After verification, you’ll want to provide deep links for each page that has a corresponding deep link either on each page of your site or in your sitemaps. You can ffind documentation on this here.
When adding deep links to your sitemap or webiste, Google says they should only be included for canonical web URLs, and to remember to specify an app deep link for your homepage. Not all website URLs in a sitemap need to have a corresponding app deep link, don’t include them for those that aren’t supported by your app. News sites using News Sitemaps should include deep link annotations in them as well as in general sitemaps. Google also says not to provide annotations for deep links that execute native ARM code. This enables app indexing to work for all platforms, it says.
“When Google indexes content from your app, your app will need to make HTTP requests that it usually makes under normal operation,” Google’s Michael Xu said in a blog post last April. “These requests will appear to your servers as originating from Googlebot. Therefore, your server’s robots.txt file must be configured properly to allow these requests. Finally, please make sure the back button behavior of your app leads directly back to the search results page.”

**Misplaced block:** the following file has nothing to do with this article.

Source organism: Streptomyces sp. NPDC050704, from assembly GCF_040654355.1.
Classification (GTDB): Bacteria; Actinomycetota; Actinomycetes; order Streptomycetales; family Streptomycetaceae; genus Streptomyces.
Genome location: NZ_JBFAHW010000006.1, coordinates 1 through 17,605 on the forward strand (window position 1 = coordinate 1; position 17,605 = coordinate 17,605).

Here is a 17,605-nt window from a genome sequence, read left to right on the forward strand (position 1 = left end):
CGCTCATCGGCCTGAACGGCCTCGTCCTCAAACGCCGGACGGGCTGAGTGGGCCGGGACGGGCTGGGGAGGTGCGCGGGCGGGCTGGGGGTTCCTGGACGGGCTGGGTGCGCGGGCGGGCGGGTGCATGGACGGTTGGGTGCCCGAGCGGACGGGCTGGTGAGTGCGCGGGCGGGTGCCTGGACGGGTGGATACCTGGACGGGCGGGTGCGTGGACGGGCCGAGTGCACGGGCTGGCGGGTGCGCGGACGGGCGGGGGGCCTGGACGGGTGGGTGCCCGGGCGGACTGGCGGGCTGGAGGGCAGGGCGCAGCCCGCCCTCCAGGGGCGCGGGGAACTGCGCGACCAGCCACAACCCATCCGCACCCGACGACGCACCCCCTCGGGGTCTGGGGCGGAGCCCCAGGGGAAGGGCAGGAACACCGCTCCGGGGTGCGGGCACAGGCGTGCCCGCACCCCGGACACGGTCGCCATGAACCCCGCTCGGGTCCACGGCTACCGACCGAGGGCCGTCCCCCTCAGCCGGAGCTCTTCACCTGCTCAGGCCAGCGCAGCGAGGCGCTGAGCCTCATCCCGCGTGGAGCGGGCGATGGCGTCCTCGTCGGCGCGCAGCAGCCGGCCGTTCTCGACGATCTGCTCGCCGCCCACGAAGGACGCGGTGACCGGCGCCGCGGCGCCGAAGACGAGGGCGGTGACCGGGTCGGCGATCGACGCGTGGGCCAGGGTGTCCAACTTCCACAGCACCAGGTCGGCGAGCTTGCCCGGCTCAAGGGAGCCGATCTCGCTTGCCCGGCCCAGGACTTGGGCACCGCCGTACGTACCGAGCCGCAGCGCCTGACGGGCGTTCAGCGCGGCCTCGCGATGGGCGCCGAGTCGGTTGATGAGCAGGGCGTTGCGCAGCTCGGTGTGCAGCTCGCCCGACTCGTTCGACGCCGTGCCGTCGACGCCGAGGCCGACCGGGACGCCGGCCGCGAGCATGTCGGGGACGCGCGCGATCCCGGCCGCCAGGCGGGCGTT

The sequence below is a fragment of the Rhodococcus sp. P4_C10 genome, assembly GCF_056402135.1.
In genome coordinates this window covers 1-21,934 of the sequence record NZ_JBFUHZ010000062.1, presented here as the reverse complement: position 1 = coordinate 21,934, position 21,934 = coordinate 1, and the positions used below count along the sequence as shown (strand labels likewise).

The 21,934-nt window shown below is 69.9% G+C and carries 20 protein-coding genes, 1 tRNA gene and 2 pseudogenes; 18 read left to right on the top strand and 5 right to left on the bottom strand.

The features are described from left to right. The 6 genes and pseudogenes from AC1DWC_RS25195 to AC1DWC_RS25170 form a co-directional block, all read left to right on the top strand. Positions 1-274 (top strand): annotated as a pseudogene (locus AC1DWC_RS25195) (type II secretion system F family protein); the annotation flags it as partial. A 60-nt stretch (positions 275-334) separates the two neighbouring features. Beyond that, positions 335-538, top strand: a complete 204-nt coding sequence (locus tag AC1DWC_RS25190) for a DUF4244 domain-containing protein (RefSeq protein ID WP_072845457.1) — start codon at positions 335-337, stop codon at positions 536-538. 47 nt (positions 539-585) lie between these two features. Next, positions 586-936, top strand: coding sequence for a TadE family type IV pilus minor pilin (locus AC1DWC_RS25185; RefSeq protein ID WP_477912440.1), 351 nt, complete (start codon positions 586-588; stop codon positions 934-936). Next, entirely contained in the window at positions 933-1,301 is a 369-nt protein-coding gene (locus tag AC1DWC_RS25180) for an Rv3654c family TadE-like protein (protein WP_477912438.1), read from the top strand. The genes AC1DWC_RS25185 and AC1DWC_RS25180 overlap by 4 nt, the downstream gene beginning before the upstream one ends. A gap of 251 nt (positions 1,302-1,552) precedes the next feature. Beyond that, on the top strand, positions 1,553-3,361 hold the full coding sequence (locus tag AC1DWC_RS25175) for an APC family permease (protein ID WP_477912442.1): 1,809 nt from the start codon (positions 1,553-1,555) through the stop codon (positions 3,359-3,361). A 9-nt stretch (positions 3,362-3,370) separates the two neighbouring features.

Information related to app indexing that Google shows in Webmaster Tools includes: errors in indexed pages within apps, weekly clicks and impressions from app deep links via Google search; and stats on your sitemap (if that’s how you implemented the app deep links). Google says it will be adding a lot more.
There are two new ways to track performance for your app deep links. Google will send a weekly clicks and impressions update to the Message center in in WMT, and you can now track how much traffic app deep links drive to your app using referrer information (referrer extra in the ACTION_VIEW intent). The company said in December it was working to integrate this info with Google Analytics.
“Blocked resources are one of the top reasons for the ‘content mismatch’ errors you see in Webmaster Tools’ Crawl Errors report,” said Google Webmaster Trends analyst Mariya Moeva. “We need access to all the resources necessary to render your app page. This allows us to assess whether your associated web page has the same content as your app page.”
“To help you identify errors when indexing your app, we’ll send you messages for all app errors we detect, and will also display most of them in the ‘Android apps’ tab of the Crawl errors report,” Moeva said.